The Honda Shadows are just tuned to be cruisers and with each iteration the tuning optimized for low engine speeds has become more ingrained and harder to the point of almost impossible to undo in the case of the original posters bike, a 2009 Aero.
The basic fact is most cruiser buyers want a docile engined bike with a low saddle height and cool look and Honda has made money in the past from selling them and bigger and slightly more powerful cruisers to returning customers and detuned or dropped offerings to maintain that linear progression. Slow and easy sells or at least it sold bikes.

Your 750 ACE for example could make considerably more power, but it would lose some of that low end torque and have to rev more to make that new found power and might last <100,000 miles, but most of all it wouldn't feel like a cruiser, except when it was sitting still.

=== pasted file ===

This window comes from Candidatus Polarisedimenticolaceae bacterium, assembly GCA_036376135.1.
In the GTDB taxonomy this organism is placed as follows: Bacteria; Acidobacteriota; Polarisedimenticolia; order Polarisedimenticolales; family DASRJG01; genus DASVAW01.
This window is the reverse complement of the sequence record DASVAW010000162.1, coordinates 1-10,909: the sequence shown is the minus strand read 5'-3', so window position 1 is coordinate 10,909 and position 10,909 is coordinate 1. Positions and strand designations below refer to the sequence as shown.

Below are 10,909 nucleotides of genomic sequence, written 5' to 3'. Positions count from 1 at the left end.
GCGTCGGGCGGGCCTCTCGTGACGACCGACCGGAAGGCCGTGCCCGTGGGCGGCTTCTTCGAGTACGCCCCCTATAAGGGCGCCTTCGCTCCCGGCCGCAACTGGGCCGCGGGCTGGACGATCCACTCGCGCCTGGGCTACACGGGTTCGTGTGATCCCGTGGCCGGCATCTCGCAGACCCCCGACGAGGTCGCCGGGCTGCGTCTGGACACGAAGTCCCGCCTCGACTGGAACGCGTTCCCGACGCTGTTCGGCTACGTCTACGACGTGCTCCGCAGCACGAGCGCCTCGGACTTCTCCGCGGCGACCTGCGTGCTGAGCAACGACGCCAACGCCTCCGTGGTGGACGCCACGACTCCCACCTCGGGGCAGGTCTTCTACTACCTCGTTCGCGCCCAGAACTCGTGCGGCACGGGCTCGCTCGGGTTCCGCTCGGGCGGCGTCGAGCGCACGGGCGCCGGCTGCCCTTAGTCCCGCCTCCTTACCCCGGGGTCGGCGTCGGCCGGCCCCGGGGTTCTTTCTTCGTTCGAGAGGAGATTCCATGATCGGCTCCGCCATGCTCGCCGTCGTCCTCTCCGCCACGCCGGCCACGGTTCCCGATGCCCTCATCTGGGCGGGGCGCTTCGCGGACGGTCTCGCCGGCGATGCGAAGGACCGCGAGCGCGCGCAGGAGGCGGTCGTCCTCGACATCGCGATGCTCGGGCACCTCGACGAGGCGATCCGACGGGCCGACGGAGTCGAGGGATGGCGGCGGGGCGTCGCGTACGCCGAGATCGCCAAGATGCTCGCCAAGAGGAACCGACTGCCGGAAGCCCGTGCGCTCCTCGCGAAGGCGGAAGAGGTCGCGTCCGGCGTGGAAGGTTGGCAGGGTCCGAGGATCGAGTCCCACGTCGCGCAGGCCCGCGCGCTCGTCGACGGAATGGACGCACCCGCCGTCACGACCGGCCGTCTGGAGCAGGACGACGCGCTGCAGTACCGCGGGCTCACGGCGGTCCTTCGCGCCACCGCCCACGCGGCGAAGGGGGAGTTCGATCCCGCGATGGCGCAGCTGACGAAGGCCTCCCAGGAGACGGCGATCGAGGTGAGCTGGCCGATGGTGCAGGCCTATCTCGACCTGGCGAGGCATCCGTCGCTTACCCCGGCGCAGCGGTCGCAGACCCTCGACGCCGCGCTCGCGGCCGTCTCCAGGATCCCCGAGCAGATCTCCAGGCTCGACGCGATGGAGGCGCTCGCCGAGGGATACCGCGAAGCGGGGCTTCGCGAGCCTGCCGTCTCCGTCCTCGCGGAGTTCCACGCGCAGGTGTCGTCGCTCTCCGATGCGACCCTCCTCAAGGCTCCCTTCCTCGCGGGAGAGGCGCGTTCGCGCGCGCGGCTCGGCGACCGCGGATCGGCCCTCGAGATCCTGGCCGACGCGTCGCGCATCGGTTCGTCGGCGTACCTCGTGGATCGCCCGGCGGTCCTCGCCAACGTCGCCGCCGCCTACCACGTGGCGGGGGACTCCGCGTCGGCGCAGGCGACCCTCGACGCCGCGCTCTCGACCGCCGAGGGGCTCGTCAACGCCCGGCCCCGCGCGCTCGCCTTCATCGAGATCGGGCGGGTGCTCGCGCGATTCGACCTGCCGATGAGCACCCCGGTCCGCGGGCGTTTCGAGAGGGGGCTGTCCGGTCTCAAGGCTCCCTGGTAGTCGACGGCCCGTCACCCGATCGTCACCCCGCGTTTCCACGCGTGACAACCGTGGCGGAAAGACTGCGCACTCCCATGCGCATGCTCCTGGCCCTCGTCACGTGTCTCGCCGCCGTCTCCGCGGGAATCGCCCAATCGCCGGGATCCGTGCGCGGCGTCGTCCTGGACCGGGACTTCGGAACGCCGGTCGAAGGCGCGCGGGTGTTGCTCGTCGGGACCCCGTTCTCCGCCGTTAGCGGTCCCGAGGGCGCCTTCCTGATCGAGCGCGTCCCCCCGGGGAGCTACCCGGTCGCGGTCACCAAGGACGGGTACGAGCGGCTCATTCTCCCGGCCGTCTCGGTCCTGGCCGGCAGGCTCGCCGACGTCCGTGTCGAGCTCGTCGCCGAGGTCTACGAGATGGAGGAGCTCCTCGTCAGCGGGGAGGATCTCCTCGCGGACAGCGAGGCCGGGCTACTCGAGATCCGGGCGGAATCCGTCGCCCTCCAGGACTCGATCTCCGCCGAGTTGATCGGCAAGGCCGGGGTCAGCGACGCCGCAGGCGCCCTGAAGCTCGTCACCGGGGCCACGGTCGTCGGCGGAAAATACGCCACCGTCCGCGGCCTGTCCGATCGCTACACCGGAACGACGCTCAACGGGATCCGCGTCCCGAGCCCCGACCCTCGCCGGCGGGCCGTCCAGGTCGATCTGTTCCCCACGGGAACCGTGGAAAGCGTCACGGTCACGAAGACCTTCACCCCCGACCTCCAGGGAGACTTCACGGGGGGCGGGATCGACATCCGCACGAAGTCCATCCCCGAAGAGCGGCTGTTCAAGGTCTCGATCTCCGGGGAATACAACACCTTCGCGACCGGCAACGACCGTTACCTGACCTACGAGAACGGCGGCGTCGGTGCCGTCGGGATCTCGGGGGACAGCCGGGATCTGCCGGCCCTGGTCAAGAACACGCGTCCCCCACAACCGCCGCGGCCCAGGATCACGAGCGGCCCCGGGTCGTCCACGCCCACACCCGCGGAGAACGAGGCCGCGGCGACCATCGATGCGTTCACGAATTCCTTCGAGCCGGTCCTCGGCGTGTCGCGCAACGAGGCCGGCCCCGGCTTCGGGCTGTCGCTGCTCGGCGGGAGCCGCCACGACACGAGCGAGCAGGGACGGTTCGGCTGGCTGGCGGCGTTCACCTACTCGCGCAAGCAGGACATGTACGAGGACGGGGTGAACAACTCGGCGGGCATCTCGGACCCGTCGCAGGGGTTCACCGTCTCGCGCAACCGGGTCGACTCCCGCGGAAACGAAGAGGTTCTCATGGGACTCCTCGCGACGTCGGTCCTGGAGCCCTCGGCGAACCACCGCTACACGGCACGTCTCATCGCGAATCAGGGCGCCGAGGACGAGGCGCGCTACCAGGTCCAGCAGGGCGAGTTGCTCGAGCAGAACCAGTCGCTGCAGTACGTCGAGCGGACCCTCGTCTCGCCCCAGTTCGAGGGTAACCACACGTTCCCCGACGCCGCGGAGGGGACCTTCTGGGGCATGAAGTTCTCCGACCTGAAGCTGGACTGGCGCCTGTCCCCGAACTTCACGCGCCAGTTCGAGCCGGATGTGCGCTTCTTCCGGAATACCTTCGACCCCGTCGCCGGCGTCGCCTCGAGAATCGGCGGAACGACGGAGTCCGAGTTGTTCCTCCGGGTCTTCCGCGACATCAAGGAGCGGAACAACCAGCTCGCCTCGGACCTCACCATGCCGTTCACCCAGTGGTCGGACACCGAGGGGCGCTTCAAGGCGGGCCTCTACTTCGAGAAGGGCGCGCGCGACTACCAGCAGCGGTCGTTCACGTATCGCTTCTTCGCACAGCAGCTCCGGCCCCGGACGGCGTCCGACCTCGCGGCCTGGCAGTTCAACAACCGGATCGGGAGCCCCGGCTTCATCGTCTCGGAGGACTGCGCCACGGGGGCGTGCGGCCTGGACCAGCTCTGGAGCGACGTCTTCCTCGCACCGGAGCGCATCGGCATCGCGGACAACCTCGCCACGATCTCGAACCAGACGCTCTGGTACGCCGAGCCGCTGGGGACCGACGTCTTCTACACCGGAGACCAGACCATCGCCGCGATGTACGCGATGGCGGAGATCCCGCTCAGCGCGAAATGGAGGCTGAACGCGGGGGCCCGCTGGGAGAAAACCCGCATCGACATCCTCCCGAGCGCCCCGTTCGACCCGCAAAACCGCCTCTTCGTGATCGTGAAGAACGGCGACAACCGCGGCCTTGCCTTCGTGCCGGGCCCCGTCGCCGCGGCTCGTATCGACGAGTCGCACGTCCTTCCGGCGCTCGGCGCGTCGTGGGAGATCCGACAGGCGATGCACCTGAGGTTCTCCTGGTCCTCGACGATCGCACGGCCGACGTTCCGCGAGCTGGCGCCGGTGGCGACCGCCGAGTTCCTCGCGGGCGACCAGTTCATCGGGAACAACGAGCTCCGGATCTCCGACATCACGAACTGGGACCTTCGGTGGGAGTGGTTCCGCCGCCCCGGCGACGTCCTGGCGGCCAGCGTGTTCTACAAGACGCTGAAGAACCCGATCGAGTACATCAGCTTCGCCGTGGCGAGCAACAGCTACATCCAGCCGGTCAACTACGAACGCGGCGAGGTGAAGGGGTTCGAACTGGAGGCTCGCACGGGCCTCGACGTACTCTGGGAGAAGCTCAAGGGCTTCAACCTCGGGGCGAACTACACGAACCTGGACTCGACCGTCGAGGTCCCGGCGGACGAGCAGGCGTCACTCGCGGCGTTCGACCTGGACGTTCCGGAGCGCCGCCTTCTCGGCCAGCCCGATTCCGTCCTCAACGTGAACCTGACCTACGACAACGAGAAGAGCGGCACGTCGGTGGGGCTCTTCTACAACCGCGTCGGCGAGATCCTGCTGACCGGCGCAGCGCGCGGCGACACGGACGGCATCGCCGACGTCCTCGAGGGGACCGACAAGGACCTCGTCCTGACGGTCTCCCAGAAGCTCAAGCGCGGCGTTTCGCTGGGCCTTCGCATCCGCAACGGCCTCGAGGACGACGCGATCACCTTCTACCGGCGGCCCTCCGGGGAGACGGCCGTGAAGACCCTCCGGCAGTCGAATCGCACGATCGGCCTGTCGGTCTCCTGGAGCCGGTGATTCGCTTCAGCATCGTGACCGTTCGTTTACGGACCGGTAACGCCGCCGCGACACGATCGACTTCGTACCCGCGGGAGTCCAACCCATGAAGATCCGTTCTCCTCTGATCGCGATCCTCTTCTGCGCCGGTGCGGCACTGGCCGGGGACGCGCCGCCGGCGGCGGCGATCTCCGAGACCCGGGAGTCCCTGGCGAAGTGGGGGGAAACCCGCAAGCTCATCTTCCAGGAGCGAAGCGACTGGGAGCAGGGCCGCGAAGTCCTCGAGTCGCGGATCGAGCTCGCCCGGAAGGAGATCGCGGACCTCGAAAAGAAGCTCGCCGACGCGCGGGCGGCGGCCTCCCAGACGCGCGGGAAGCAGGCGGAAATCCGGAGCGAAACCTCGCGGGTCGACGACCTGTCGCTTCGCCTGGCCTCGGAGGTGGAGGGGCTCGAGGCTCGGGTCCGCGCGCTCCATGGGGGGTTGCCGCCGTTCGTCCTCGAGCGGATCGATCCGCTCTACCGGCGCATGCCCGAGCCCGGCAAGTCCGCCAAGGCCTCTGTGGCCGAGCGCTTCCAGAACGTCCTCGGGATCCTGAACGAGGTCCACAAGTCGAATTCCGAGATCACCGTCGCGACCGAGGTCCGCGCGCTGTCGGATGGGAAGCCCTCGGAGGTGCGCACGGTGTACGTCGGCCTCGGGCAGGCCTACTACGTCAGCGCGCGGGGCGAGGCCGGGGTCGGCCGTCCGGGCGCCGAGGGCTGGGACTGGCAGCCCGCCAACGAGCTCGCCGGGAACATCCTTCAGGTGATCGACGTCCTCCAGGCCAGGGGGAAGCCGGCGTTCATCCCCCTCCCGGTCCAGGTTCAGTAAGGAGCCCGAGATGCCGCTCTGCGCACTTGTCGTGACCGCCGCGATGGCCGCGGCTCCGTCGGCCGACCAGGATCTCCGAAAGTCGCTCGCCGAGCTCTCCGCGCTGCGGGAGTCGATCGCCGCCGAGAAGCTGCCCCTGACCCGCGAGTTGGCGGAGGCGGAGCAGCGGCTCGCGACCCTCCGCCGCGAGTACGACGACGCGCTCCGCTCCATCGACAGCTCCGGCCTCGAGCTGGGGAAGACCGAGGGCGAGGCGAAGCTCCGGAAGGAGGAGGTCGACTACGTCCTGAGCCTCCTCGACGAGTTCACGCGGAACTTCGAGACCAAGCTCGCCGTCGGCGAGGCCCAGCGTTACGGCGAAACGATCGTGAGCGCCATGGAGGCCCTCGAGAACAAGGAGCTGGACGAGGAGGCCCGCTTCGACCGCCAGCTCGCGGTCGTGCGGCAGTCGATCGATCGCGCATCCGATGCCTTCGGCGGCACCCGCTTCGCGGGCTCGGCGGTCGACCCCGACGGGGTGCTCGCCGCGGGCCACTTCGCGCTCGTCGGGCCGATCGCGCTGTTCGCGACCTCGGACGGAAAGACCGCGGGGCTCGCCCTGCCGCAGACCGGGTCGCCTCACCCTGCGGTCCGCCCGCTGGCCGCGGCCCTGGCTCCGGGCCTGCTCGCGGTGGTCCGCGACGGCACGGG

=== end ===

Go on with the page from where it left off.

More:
In over a century of producing v-twins, Harley has made maybe a handful that could be considered fast, most within the nonvintage era. Ducati has always been a flyer as far as engines go for a variety of reasons. Always impressive, though. For every v-twin that makes 100 hp, there's ten 4 cylinders that make 150. Then we can talk about comparing displacement. Historically a 750 Honda CB would easily outrun a 1200 cc Harley of similar vintage. Probably still would, if Honda made a 750 4 cyl. The CBR600RR makes 121 hp. The Indian Scout is almost twice the displacement at 1130cc, and "only" makes 100. Our Shadows that we all love so well aren't even in the same league. If you're looking for fast, they've got a long way to go.

If you re-read my comment you may note that I didn't say the configuration was incapable of making fast power, but that it's not really what they are known for. I still maintain, if you "feel the need...the need for speed," a v-twin is probably not the best choice. But it might be, depends on how fast you want to go and what your other criteria are. Big soft engines are great for covering lots of miles, where you'd be worn out on a more tightly-wound engine.

I apologize if this comes off as argumentative, I don't really mean it to be so. Ride the bike you like.